Hawk nesting question

Kessel23

Hi Bug
Feb 6, 2018
2,493
66,286
1,182
Wisconsin
Ok so I have 2 red tailed hawk nesting pair on my property, one is around 1,500 feet away from the coop and the other is only like 100 feet from it, right behind it. I have had no hawk deaths yet this year :yesss: I will call the far away pair pair A because they have been around for years, the close one will be pair B because they are new this year. Well anyways the 2 pairs fought a lot a few weeks ago. I think pair A is mad that pair B moved in so close. Their fights are weird, the two pair slowly circle up into the sky and try to gain height on each other, once one bird is a good distance above the other one he dives down and tries to knock 1 from the other pair out. In the most recent fight Male A dived at Male B and B responded by also diving downward to escape, they went down for a few seconds and then A stopped the dive and then B stopped. Soon after Female A did the same to female B. This is what all the fights I have seen looked like. They have stopped now.

Pair A seems to win every encounter but has still not pushed pair B from their nesting spot. To further add to the drama a massive murder of crows has moved in and constantly mobs both pairs. The crows have had no effect on the hawks and they honestly couldn't care less so yeah I guess crows might be slightly overrated...

So my question is, do Red Tailed hawks hunt near the nest site? I ask this because I have not had a single hawk attack yet. I do have 3 roosters and 2 cockerels, are they really just that effective at alerting the hens to the hawk's presence? I let my birds free range a lot and the hawks are always circling around just above the trees next to the coop, or they are sitting up in the trees preening themselves. I know experienced red tails will not attempt a hunt if their prey is aware of them so maybe they just never try? And I know these guys are effective chicken hunters, my neighbors have 6 hens and lost 3 of them in the same day to hawk attacks, 2 of them were for sure pair B, the other they did not see, they just found a big chicken feather donut on the ground and no hen. Attack 3 was definitely a red tail attack though because it was able to lift a heavy Jersey giant up and out of there.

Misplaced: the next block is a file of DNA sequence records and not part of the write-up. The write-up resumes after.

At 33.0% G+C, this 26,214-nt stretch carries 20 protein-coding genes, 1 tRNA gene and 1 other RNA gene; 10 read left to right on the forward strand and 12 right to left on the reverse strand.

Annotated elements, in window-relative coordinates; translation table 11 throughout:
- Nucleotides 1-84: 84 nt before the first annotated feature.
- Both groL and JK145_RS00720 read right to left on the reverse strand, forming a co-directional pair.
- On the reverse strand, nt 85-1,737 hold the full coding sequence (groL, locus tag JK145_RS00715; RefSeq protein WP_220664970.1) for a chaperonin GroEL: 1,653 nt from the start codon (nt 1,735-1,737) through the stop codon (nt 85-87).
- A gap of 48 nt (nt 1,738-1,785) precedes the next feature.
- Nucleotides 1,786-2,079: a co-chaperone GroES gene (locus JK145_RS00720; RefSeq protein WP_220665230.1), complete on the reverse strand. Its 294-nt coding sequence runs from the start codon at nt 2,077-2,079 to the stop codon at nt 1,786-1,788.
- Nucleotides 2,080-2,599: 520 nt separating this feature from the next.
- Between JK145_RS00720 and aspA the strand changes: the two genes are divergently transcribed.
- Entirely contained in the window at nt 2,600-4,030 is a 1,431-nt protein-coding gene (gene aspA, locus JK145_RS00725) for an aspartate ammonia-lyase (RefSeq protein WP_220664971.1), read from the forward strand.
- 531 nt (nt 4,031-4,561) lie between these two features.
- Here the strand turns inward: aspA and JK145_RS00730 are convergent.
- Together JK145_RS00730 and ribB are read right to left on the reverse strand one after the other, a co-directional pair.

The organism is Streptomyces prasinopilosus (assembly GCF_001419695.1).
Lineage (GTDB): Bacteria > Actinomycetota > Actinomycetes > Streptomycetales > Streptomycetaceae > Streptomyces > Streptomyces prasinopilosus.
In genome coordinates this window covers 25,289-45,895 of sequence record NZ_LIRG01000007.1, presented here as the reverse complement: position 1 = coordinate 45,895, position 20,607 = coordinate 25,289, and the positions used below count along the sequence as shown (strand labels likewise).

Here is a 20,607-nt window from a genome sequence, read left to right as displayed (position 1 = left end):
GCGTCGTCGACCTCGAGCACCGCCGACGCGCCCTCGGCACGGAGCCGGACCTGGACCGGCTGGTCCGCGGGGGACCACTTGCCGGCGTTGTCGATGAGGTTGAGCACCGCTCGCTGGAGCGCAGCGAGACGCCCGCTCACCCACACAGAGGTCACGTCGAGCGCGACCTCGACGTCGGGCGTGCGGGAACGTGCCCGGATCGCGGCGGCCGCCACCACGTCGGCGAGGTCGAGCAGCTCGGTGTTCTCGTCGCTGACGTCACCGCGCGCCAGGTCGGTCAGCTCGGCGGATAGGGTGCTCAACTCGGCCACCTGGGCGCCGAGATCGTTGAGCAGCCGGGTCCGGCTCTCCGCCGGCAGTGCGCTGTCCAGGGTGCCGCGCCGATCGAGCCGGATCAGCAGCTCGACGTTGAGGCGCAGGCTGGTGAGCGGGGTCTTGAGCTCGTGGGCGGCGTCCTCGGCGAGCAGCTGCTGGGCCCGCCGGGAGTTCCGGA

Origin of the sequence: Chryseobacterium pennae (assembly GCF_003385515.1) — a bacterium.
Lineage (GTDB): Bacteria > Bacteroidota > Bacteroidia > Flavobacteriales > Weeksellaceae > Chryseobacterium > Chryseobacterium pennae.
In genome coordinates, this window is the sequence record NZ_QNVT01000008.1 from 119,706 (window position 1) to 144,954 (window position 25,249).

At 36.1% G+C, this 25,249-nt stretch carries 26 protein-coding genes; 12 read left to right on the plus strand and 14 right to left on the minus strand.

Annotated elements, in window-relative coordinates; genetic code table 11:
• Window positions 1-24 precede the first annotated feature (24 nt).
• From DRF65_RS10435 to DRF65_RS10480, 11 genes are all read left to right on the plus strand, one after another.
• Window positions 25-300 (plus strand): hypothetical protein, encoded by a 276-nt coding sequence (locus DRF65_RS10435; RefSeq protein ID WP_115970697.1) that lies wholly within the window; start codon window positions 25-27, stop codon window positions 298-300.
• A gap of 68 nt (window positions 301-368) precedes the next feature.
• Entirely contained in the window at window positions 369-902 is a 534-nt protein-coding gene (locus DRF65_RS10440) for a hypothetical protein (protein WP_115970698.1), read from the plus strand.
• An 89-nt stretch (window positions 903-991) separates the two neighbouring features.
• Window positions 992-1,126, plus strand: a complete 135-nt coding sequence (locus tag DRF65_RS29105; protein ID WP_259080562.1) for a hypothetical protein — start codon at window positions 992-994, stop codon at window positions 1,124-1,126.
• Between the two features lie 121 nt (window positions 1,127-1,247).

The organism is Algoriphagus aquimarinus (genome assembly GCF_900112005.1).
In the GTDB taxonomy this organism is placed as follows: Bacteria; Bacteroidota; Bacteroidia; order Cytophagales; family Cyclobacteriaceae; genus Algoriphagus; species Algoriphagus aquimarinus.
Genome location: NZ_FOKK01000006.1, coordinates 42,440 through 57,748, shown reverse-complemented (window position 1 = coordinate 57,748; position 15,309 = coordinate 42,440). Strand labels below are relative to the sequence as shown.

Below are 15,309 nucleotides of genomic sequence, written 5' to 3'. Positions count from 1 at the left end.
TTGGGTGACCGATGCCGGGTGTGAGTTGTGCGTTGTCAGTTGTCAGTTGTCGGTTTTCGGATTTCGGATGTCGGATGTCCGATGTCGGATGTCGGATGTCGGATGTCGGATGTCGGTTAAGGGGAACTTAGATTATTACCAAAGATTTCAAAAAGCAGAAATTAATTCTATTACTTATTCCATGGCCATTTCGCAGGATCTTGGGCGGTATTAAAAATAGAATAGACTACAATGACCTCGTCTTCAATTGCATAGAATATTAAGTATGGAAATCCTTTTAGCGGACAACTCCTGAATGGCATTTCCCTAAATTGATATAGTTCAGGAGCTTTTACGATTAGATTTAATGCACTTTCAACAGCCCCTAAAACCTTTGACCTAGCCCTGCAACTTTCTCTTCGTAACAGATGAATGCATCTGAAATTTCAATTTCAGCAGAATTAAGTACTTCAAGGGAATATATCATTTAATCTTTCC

And no, my neighbors do not have a rooster.

So are my roosters just destroying the hawks chance of hunting or do the hawks just not like to hunt around the nest site? I remember hearing something about harpy eagles not hunting around the nest and golden eagles because it draws other predators to the area and they do not want to risk a predator finding the nest. The neighbor's coop is about the same distances from pair B as mine is from Pair A.
 

Folly's place

Enabler
9 Years
Sep 13, 2011
23,270
38,579
1,096
southern Michigan
I think it's wonderful that you are getting to see this behavior up close; have you been able to take any photos? Mother Nature in action!
On the other hand, hungry 'hawklings' will need to be fed, and your flock will be very convenient for their parents to harvest. It sounds like a big covered run, or something, is going to be needed.
Your roosters may make a difference, or not. I do hope that they help!
Mary
 

Kessel23

Hi Bug
Feb 6, 2018
2,493
66,286
1,182
Wisconsin
I think it's wonderful that you are getting to see this behavior up close; have you been able to take any photos? Mother Nature in action!
On the other hand, hungry 'hawklings' will need to be fed, and your flock will be very convenient for their parents to harvest. It sounds like a big covered run, or something, is going to be needed.
Your roosters may make a difference, or not. I do hope that they help!
Mary

Thanks, I have not gotten any photos yet, I will start to try. My run is over 300 square feet and covered, I think I will be able to keep them confined if the hawks do start to successfully hunt them.
 

RWise

Songster
7 Years
Dec 25, 2012
1,270
1,009
216
Oakhurst Oklahoma
I too have hawks, and crows, the hawks have a nest on the south side of my farm. They mostly go after squirrels, but with new babies comes training, and when they get close all it takes is one blast of light bird shot and they move off and dont come back. (No need to try to hit them)
Now if you shoot at a crow, it will tell others, and they will recognize you for many miles around you, for a long time! And when they spot you they will start calling warnings,,,
 

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